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Sunday, September 17, 2017

Ways to Help Your Community During Disaster Recovery



Image Credit - Jan-Mallander - CCO Public Domain Image - via Pixabay
My country is suffering the aftermath of two hurricanes as I type this.  In addition to that, there are wildfires burning in the northwest.  Lots of communities are suffering the effects of fallen trees, power outages, damaged homes, damaged fences, damaged automobiles, other damaged structures, and flooding.  Some communities are suffering unbelievable amounts of loss, including loss of life.  It is devastating.

My own community is suffering the effects of mass power outages due to fallen trees and high winds as Irma came through here in the form of a tropical storm.  It's pretty bad here but not near as bad as some other places.  Thousands and thousands have been without power for days already.  The power companies say it might be several more days before everyone's power is restored.  Things could have been much worse, but it is a difficult season here none-the-less.

I was prepared for days without power, but thankfully, my power was restored quickly.  I've stayed home and out of the way of first responders and linemen as they work to clear downed trees and restore power to an entire county - and beyond - actually, the entire state.  Anyway,  I've welcomed family members into my home for hot meals and showers.  As they made their way in and out of my home, I have followed community news via social media.  While doing so, I realized that when disaster strikes, people pull together.  At least, here they do.

There are several things you can do help your community during a disaster recovery period.

1.  Stay home.  If you've had weather watches and warnings, you should be prepared.  I know sometimes things happen suddenly, but often times, we have time to prepare.  During those times, plan ahead.  Gather supplies, food, and water.  Then, plan to stay home.  Your first responders, linemen, and others who need to get things up and running again need all the space they can get to work.  If we stay out of their way, we can get our lives back to normal much more quickly.

2.  Offer your services.  As long as you are not hindering the healing process, offer help.  Do you know how to handle a chain saw?  Do you own a crane or a lift?  Do you have a big truck for hauling away debris?    If you have proper tools for safely clearing driveways, roadways, or for helping friends and neighbors get trees off houses and other structures, then help them.  If conditions are not safe (such as power lines on the trees or even mangled in them), then wait for officials.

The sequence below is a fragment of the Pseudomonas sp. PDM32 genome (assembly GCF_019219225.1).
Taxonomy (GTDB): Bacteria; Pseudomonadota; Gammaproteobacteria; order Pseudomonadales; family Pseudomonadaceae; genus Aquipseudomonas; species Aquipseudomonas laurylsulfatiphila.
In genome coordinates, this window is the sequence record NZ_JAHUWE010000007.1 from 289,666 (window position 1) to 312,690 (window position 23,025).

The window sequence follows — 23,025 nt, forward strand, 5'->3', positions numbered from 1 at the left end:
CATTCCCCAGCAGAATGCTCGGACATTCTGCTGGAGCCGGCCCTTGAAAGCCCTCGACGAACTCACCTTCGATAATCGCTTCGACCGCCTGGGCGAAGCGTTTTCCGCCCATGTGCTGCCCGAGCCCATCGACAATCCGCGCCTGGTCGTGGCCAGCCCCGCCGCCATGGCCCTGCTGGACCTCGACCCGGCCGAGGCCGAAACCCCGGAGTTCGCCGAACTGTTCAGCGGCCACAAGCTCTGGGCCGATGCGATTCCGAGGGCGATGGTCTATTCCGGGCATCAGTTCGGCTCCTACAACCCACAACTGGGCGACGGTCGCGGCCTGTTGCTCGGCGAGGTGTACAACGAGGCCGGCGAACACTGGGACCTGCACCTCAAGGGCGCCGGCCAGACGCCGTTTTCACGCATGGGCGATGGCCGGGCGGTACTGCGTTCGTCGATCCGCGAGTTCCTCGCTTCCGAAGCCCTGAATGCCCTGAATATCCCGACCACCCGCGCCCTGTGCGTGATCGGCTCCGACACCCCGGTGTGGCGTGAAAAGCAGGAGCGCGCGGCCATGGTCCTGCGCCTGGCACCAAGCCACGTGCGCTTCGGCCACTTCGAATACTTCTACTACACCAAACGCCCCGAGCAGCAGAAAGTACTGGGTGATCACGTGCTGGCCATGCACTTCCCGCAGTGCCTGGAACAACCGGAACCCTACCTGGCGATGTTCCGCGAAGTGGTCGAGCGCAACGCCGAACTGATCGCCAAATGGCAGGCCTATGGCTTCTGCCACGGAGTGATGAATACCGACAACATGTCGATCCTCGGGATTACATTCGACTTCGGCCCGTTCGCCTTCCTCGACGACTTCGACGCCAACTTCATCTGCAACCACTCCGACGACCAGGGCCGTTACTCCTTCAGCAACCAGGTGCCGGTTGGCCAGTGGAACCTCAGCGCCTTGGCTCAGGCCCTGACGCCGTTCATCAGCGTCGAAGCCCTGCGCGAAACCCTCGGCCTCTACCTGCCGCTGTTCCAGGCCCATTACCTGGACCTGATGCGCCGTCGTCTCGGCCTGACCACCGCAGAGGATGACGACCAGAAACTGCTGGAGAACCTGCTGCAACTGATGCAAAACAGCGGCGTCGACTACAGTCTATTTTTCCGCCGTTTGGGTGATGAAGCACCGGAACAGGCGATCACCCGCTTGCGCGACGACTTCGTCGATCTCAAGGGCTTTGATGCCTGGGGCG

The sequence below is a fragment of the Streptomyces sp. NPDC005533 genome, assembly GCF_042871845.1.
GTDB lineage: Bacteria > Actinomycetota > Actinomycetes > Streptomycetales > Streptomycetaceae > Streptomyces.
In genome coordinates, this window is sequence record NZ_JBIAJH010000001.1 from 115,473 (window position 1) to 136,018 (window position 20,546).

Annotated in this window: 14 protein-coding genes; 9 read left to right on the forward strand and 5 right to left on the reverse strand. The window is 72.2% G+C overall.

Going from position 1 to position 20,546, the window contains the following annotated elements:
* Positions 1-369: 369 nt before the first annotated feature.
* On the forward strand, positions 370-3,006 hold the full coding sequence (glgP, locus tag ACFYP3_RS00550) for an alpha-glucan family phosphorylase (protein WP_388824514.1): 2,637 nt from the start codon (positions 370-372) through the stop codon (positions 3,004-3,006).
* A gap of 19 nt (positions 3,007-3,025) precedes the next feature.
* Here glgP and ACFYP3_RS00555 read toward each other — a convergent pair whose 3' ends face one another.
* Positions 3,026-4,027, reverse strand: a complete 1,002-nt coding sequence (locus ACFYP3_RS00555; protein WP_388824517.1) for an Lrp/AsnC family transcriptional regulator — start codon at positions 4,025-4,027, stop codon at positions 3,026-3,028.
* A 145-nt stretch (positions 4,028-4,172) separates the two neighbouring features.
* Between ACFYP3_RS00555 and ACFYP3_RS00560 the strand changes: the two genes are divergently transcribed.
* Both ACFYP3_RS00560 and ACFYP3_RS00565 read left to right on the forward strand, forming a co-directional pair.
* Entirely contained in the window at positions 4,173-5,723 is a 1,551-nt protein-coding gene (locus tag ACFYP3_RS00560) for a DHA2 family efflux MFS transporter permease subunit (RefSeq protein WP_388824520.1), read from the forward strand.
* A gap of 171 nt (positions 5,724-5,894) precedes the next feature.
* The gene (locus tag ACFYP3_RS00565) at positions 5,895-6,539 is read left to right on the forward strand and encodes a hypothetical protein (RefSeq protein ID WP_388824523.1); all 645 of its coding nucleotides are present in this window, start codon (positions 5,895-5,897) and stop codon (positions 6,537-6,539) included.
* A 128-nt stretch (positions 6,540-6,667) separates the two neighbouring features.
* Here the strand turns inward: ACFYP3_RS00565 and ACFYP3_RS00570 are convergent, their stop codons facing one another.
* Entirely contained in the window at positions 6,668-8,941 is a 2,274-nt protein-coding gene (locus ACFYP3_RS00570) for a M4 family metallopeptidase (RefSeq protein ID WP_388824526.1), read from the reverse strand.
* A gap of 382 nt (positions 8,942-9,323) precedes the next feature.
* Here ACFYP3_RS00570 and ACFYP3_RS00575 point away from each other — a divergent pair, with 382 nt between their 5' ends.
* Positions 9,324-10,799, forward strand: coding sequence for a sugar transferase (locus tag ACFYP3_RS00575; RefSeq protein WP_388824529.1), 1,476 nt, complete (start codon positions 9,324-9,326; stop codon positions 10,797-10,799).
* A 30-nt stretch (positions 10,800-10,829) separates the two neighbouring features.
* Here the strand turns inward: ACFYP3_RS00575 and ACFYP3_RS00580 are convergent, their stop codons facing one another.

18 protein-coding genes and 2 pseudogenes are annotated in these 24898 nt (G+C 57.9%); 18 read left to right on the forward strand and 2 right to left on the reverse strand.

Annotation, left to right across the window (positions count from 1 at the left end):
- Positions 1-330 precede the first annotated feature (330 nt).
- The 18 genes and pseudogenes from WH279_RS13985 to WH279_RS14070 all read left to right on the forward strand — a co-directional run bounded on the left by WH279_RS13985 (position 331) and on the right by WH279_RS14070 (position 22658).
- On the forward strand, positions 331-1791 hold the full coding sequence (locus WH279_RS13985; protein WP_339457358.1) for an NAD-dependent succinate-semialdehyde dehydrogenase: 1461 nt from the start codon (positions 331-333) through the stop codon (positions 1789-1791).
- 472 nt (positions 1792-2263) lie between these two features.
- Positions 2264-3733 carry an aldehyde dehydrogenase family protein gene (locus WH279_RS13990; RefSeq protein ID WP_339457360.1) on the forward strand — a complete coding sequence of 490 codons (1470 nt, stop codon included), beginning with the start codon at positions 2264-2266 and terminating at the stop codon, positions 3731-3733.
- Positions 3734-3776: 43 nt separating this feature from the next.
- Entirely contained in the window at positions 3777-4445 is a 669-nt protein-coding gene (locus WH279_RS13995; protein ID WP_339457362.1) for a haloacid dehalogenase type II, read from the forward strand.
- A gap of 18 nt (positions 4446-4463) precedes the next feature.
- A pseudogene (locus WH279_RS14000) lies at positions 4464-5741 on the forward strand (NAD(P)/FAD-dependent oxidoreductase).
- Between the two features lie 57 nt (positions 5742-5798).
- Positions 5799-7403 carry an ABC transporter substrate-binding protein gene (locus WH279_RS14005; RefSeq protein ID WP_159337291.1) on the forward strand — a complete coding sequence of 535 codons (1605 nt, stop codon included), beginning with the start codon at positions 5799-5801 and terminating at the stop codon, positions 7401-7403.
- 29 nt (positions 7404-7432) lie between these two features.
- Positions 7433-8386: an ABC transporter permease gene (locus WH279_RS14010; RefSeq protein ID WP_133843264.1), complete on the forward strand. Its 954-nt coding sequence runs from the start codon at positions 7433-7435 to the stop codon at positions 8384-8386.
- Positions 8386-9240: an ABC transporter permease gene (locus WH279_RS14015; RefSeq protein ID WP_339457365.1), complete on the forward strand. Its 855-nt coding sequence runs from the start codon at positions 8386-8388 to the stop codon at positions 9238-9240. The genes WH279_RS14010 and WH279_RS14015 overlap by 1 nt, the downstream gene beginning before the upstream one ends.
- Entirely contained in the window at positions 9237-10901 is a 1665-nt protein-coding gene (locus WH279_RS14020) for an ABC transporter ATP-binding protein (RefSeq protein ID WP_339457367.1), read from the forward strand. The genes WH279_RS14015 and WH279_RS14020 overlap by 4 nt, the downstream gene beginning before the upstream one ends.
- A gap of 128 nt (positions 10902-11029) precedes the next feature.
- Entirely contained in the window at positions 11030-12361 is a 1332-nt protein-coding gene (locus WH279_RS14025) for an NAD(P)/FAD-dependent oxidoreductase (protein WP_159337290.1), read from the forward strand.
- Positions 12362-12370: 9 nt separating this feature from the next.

3.  Make hot meals.  If you happen to be blessed with power, then make some hot meals.  Either take hot meals to those with no power or offer your home.  Invite others to your house for warm nourishment.

4.  Offer hot showers.  Again, if you happen to be blessed with power, then offer hot showers to those without power.  Offer a hot shower will go a LONG way when it comes to loving your neighbors.  I honestly think that a hot shower might bless them more than food.  If you can, offer both.

5.  Encourage others.  If you can, call your family and friends to offer a few words of encouragement.  Use this time to reconnect with those you love.  These days, social media can be a powerful ministry tool.  Post updates.  Share information from your local officials.  You'd be surprised what a huge role you can play in uplifting your community via social media.  Give it a try.

6.  Check on people.  This should be obvious, but after seeing some of the news reports, I realized that sometimes people assume too much.  Don't assume your loved one or your friend is OK.  If you can't call them, go check on them.  You could save a life.

7.  Pray.  Prayer should be at the top of your list.  Pray for everyone.  Remember your first responders, your National Guard Soldiers, your county and city officials, your local factory workers, citizens who have it much harder than you.  Pray for everyone.

8.  Donate.  If you can, donate to organizations which help communities recover.  Donate to your church or local community disaster relief funds.  You can also donate to one of my favorites, Samaritan's Purse.

Whatever you can do to help without hindering the cleanup process will help your community recover.  If you have kids old enough to help, take them with you.  Teach them how to be a part of their community.  Teach them the value of serving others.  If you have the means to help, whatever that might be, just help.


Image Credit - Jan-Mallander - CCO Public Domain Image - via Pixabay

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